One of the greatest features of American democracy is the people’s right to recall specific politicians and so fire them if their votes and positions displease the electorate. In the context of the shootout between pro- and anti-gun forces, two Colorado state senators are facing a recall election because of their extremely unpopular votes in favor of tougher gun-control laws. What makes this significant is that this is happening in Colorado, which is not even one of the most ardent pro-gun states in the country.
The two state senators in the crosshairs of this referendum are John Morse and Angela Giron. The former is the president of Colorado’s Senate, and both of them are the only two state legislators ever in the history of the state to be the subjects of a recall campaign.
The upcoming recall election is being regarded as something of a touchstone for the larger gun-control battle that has been in full swing throughout 2013 due to the exploitation of the Newton, Connecticut, school shooting for political points by Democrats. What has helped to bring this local Colorado recall to national prominence is the influence of outside groups and people—both pro- and anti-gun—to steer the election their way.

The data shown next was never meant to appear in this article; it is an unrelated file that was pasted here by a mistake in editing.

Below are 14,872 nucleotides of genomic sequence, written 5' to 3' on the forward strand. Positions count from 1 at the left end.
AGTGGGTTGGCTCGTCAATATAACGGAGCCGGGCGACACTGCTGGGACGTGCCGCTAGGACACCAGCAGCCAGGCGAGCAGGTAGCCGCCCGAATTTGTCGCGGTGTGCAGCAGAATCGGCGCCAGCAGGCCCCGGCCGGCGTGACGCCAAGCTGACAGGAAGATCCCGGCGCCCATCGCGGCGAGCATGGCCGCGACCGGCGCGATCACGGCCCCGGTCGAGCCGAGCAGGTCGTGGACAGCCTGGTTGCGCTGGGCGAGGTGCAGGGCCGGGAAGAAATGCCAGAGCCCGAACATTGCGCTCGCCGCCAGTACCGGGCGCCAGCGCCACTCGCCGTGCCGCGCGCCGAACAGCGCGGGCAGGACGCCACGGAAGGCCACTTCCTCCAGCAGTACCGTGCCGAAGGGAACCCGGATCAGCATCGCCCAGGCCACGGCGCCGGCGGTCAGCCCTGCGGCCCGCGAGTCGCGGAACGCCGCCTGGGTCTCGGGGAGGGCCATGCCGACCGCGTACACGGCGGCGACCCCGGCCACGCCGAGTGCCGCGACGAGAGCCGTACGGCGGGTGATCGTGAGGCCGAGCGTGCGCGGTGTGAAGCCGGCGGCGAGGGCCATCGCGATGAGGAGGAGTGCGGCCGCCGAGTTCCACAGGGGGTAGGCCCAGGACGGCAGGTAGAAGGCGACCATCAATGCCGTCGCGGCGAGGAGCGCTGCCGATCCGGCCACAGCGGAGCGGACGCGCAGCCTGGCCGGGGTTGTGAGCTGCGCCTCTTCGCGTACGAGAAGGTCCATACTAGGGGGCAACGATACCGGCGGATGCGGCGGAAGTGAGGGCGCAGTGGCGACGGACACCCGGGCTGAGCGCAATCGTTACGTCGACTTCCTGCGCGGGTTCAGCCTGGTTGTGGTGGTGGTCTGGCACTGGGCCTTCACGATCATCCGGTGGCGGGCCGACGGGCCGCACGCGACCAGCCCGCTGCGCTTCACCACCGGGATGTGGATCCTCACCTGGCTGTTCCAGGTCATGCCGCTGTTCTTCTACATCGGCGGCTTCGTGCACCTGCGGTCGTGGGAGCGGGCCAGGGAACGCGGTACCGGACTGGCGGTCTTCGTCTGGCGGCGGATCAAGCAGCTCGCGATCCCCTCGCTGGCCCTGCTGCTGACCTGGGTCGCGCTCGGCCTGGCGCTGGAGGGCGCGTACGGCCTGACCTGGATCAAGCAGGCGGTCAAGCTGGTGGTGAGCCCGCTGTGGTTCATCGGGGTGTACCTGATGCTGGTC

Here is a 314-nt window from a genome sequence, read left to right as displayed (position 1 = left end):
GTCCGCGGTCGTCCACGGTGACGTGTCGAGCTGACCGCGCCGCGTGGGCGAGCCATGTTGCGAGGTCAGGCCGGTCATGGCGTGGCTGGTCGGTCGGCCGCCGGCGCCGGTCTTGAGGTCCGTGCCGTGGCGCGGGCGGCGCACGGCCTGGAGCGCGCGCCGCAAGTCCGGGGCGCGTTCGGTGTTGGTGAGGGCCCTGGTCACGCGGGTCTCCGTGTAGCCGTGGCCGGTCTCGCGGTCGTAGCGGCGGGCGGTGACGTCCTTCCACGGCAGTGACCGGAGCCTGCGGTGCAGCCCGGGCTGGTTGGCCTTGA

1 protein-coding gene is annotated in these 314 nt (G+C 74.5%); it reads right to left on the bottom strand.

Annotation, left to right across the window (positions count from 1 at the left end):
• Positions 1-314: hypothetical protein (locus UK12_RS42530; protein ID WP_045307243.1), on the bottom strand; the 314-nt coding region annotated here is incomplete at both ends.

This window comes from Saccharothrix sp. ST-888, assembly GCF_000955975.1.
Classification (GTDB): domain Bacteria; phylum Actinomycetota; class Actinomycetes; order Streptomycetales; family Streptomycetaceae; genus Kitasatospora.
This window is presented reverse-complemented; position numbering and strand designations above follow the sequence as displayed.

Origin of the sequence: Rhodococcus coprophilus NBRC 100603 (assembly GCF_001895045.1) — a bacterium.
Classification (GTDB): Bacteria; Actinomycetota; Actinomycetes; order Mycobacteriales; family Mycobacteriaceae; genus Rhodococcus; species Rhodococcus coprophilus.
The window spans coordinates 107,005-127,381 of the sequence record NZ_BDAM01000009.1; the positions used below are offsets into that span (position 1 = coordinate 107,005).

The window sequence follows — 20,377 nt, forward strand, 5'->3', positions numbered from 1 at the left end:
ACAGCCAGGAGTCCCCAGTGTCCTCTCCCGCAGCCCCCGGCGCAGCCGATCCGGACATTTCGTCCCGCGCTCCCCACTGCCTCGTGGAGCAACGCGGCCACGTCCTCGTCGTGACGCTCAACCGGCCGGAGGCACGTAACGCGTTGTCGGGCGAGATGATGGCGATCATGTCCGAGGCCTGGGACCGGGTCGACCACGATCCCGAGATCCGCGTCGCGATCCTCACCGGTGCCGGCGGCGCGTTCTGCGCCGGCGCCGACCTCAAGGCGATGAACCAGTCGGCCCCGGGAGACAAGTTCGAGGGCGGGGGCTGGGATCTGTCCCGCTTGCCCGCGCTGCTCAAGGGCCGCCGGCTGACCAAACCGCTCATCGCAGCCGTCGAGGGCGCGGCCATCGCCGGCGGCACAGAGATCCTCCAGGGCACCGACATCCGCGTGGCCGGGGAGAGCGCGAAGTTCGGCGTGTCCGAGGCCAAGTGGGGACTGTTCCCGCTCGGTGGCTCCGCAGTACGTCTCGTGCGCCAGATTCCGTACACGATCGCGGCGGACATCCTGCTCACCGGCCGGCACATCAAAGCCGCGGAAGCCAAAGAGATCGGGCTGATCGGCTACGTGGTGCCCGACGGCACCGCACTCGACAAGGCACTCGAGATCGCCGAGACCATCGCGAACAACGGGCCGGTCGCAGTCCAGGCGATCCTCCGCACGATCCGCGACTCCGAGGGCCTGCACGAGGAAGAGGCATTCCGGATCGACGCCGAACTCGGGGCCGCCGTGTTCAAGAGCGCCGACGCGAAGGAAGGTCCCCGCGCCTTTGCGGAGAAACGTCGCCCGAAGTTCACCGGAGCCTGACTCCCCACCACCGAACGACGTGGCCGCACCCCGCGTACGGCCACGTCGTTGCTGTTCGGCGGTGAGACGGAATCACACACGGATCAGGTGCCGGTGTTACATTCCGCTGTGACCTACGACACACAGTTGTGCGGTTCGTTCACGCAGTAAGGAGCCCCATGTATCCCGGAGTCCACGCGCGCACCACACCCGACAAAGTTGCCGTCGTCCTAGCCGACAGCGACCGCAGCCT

Prominent anti-gun mayor and former Democrat Michael Bloomberg has donated almost half a million dollars to keep the two state senators in office while liberal ideologue and California entrepreneur Eli Broad—an aggressive supporter of Bloomberg’s Mayors Against Illegal Guns special interest—has provided a quarter of a million dollars to defeat the recalls. The NRA has donated money in support of the recall effort.
Unsurprisingly, both Morse and Giron are fighting tooth and nail to defeat the will of the people of Colorado because so much is at stake for anti-gun ideologues in the broader, nationwide debate over gun control. Both Colorado Democrats agree with the gun-rights proponents who are behind the recall that the recall is extremely significant. However, their agreement with the proponents ends right there.
According to Morse and Giron, the success of the recall would be disastrous, and not only because they would lose their seats and be out of a job. In their opinion, the recall would set a very calamitous precedent for the entire country. It would signal that any elected official can be removed from power because of controversial votes. Conservatives and libertarians, though, would immediately respond that that is exactly the whole purpose of recall elections—to execute checks on politicians for votes that are unpopular.
If the pro-gun rights forces succeed at recalling these two Democrats, it would equal a massive victory for the 2nd Amendment. Beyond that, it would also send ripples of fear and concern to all Democrats who have cast unpopular, anti-gun votes or are thinking about it.